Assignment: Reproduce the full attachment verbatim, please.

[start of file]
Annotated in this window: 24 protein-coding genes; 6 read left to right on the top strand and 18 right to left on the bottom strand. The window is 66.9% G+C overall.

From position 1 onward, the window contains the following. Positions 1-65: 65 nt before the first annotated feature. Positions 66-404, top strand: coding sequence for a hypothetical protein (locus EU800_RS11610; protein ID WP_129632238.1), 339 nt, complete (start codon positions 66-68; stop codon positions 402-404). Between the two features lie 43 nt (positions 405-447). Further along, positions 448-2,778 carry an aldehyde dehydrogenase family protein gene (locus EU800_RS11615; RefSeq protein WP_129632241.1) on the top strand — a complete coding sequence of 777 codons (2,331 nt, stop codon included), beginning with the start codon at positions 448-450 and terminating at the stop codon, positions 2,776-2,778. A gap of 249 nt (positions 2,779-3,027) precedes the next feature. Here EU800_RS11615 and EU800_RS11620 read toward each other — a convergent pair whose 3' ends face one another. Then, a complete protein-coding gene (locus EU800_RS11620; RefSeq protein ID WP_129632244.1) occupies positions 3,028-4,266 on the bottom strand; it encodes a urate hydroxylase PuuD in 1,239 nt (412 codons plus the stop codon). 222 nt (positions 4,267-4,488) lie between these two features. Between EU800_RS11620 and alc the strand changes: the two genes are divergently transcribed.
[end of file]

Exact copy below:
Annotated in this window: 24 protein-coding genes; 6 read left to right on the top strand and 18 right to left on the bottom strand. The window is 66.9% G+C overall.

From position 1 onward, the window contains the following. Positions 1-65: 65 nt before the first annotated feature. Positions 66-404, top strand: coding sequence for a hypothetical protein (locus EU800_RS11610; protein ID WP_129632238.1), 339 nt, complete (start codon positions 66-68; stop codon positions 402-404). Between the two features lie 43 nt (positions 405-447). Further along, positions 448-2,778 carry an aldehyde dehydrogenase family protein gene (locus EU800_RS11615; RefSeq protein WP_129632241.1) on the top strand — a complete coding sequence of 777 codons (2,331 nt, stop codon included), beginning with the start codon at positions 448-450 and terminating at the stop codon, positions 2,776-2,778. A gap of 249 nt (positions 2,779-3,027) precedes the next feature. Here EU800_RS11615 and EU800_RS11620 read toward each other — a convergent pair whose 3' ends face one another. Then, a complete protein-coding gene (locus EU800_RS11620; RefSeq protein ID WP_129632244.1) occupies positions 3,028-4,266 on the bottom strand; it encodes a urate hydroxylase PuuD in 1,239 nt (412 codons plus the stop codon). 222 nt (positions 4,267-4,488) lie between these two features. Between EU800_RS11620 and alc the strand changes: the two genes are divergently transcribed.